And yes, you can showcase work you did while working for a previous employer as long as you don’t have an agreement with them stating otherwise.

Showcase what you have, when you have it.

As your career progresses and you design newer and better things, you simply replace the older pieces in your portfolio with new ones. or in some cases age isn’t what matters, you replace your previous good designs with your newer great designs. It’s as easy as that.

Don’t go overboard with your design portfolio

The best design portfolios I see are the ones that are sparse in what they show.

When building your portfolio. Show only a handful of your best work in each category. Be confident in the few you display and keep a few more aside in case a client asks for them.

The worse thing you could do is to show too many samples. Showing a few samples invites the viewer to admire what you have to offer. Showing a large number of samples invites the viewer to criticise your work and find flaws in what you have to offer.

Keep it simple. I the client wants to see more let them ask for it and then tailor the extra samples specifically to their needs.

What to leave out of your design portfolio

Simply, don’t display anything you don’t want to do! If you don’t enjoy designing logos, then don’t include logos in your portfolio. If you’re not into web design then don’t display any websites you’ve created.

This should go without saying, but unfortunately, I see this all the time with new designers who include almost every school project in their portfolio regardless of their lack of desire to do many of them.

If you’re an artist who draws robots and science fiction scenes.  Don’t include the cutesy teddy bear drawing your mother guilted you into doing for your cousin Millie’s baby announcement. Because if you do, it’s almost guaranteed that’s the kind of work you’ll be asked to do.

What’s in your portfolio?

When was the last time you looked at your portfolio? Could it use updating? Have you designed anything really good lately that should be included? Why not take some time this week to go over it? It might just help land the next client that looks at it.

What are your thoughts on design portfolios? I’d love to hear about it. Leave me a comment for this episode.

Questions of the Week

Submit your question to be featured in a future episode of the podcast by visiting the feedback page.

This week’s question comes from Marselo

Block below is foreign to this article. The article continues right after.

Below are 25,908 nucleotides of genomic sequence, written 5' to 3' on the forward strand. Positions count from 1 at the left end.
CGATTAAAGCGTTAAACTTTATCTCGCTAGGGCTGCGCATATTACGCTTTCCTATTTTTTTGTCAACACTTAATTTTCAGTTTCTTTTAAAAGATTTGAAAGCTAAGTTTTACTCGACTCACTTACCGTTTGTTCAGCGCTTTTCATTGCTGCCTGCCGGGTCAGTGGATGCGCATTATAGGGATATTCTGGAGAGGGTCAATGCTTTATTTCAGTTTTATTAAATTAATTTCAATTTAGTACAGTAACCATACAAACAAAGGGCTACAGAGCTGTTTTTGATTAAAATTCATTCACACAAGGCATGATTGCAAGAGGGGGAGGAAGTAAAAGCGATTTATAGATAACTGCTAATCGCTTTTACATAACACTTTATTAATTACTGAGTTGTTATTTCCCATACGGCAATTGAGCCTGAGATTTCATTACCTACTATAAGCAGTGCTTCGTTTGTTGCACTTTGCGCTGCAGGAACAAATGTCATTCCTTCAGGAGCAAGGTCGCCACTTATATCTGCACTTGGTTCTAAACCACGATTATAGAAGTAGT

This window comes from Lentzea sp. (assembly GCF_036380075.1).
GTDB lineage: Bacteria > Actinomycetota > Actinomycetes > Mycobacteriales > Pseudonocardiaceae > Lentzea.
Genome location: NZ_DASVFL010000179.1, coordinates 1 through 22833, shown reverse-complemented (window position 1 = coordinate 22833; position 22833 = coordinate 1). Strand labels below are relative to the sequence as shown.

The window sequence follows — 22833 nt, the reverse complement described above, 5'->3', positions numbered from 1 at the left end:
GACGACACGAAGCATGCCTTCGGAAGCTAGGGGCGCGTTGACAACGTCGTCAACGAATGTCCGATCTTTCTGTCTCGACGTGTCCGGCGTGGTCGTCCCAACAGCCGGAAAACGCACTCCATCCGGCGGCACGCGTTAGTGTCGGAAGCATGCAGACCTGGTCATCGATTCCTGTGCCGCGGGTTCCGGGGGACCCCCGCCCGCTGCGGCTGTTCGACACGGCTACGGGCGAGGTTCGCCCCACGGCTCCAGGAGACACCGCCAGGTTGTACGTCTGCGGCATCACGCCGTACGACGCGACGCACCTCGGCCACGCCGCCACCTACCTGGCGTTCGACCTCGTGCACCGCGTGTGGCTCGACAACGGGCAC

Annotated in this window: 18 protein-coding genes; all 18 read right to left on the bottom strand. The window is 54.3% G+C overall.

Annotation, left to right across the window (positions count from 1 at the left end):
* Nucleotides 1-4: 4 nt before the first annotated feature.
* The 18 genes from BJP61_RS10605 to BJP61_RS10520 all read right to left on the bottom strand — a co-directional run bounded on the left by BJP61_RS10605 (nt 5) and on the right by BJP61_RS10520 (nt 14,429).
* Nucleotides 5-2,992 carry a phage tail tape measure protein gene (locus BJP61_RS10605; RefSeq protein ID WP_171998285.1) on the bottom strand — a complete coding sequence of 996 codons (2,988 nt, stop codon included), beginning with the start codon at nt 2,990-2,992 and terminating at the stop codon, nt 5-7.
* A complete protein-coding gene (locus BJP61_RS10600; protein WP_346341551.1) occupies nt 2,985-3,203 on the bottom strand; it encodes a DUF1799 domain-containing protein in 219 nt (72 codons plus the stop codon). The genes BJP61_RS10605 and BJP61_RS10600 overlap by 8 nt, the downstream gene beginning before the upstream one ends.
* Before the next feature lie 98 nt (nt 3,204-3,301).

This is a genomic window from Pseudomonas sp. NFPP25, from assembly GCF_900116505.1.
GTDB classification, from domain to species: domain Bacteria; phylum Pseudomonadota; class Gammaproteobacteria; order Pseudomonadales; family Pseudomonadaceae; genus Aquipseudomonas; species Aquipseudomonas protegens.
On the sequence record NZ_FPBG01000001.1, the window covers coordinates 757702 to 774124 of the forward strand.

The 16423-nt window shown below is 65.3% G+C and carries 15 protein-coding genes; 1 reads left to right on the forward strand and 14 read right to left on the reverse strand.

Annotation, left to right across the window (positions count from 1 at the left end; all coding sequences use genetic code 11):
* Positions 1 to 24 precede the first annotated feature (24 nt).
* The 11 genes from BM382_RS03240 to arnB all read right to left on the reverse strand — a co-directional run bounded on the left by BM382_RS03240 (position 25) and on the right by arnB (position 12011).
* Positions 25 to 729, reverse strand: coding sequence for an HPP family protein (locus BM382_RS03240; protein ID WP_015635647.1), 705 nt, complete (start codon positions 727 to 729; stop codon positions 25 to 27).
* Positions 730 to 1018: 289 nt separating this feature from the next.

Can I Buy Adobe Photoshop outright? I want the Adobe software but honestly I am a bit lost with all the monthly payment options and extras that are offered. So what is the “common practice”? or what are most freelancers doing in general?

At the moment I am using Photoshop, Illustrator and Premier Pro but I ideally would like to buy all of them as you know we are continuously expanding and experimenting with new things as we never know what the future holds.

To find out what I told Marselo you’ll have to listen to the podcast.

Tip of the week Google Advance Search

This is a simple little trick that has helped me out fo a jam many times over the years. If you find yourself in need of a certain company’s logo and don’t want to jump through hoops trying to get it. Use this trick. In the Google Search Bar type “site:companywebsite.com” followed by “filetype:pdf”. What this does is return search results displaying all PDF files at that particular domain. Open the PDFs one at a time until you find one with a good looking logo (you can usually tell by zooming in). Download the PDF and open it in a program such as Adobe Illustrator. If you’re lucky you will have a perfect vector logo you can use.

You can also accomplish this by visiting Google’s Advance Search page, but I find simply typing the paramaters into the regular search bar is much faster.

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I want to help you.

Running a graphic design or web design business all by yourself isn’t easy. If there are any struggles you face running your design business please reach out to me. I’ll do my best to help you by addressing your issues in a future blog post or podcast episode here at Resourceful Designer. You can reach me at feedback@resourcefuldesigner.com